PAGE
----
I saw The Martian recently. It’s a great movie. Worth seeing, even if you haven’t read the book. What was especially exciting was the realization that we will see this reality in our lifetime. Martian-nauts might be in the audience with you!
As the closing credits played, I reflexively checked the news on my phone. Going from a movie about humans conquering space to reading about the latest Twitter client made Silicon Valley innovation feel incremental at best. Of course, not all startups can be accused of this. SpaceX is trying to reach Mars. Cruise is building a self-driving car. I sure wish there were more startups that felt truly ambitious.
This got me thinking: could Hollywood be the strategy to spawning more SpaceX’s? Hollywood is really good at making things seem cool. The Sopranos makes mobsters seem cool. Entourage makes loquacious talent agents seem cool. Friday Night Lights makes tough-love coaches feel cool. House of Cards celebrates foxy politicians.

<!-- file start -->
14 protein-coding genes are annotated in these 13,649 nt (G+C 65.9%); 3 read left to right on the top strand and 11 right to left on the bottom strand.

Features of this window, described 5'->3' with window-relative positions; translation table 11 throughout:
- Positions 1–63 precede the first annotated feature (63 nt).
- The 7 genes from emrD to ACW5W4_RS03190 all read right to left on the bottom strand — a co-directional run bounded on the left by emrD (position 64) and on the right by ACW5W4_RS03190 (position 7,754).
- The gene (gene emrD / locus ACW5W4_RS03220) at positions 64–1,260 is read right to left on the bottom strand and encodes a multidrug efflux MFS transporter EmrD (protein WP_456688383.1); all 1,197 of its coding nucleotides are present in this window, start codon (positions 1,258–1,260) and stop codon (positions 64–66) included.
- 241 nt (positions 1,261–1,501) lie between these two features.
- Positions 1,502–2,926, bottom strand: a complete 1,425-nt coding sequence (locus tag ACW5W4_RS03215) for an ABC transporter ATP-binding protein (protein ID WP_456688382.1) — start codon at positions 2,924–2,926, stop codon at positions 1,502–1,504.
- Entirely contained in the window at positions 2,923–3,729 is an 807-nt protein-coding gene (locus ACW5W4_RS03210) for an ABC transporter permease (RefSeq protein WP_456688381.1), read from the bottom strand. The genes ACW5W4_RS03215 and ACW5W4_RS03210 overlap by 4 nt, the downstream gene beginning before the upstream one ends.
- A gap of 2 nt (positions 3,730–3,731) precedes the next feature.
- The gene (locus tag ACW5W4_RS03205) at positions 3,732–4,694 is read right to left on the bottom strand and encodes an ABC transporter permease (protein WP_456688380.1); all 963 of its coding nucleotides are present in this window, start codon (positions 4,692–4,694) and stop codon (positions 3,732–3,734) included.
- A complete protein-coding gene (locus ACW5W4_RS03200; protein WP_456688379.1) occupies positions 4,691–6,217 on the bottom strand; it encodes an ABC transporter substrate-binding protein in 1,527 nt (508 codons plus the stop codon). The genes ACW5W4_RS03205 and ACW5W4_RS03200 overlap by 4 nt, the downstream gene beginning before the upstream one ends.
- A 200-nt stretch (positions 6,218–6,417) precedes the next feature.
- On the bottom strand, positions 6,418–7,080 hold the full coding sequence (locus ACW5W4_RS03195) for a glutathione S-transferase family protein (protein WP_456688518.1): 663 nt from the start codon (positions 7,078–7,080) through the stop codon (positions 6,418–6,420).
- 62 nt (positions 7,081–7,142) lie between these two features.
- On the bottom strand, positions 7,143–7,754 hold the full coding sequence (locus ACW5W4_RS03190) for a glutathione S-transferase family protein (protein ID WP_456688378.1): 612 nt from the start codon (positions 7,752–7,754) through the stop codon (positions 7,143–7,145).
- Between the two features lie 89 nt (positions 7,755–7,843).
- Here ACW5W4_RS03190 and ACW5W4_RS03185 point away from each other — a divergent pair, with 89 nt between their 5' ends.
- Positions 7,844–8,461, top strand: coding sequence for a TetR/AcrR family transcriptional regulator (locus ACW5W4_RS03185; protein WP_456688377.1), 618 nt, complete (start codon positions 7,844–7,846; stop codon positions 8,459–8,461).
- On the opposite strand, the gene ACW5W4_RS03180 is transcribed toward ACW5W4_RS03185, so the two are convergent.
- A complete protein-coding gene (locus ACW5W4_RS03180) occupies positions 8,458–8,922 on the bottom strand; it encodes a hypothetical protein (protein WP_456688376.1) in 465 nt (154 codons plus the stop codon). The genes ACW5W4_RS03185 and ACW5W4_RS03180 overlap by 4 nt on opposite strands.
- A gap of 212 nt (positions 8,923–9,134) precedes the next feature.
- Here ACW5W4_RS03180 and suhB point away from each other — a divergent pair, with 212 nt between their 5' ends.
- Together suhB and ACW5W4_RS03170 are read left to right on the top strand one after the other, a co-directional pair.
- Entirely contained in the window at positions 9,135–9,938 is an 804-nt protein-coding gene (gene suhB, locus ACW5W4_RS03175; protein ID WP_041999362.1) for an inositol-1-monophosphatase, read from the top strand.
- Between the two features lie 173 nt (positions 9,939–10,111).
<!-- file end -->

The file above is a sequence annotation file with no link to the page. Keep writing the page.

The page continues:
What if all of the movies and TV shows you saw had a hidden agenda: to inspire people to solve today’s Big Problems? Olivia Munn plays a scientist that cures cancer. Kevin Spacey plays a politician that brings nuclear energy to the world. Ben Affleck is a genius engineer that figures out how to make nanobots that connect the human brain to the Internet.
Rather than trying to usher kids to read more (and lose that battle to Call of Duty), should we be focusing on making really compelling movies that celebrate science by portraying fictional solutions to mankind's greatest challenges?
The key metric for the “Definite Optimism Production Company” might be measuring what kids answer when asked “what do you want to be when you grow up?”.
Consider a world where the predominant answer is: “scientist.”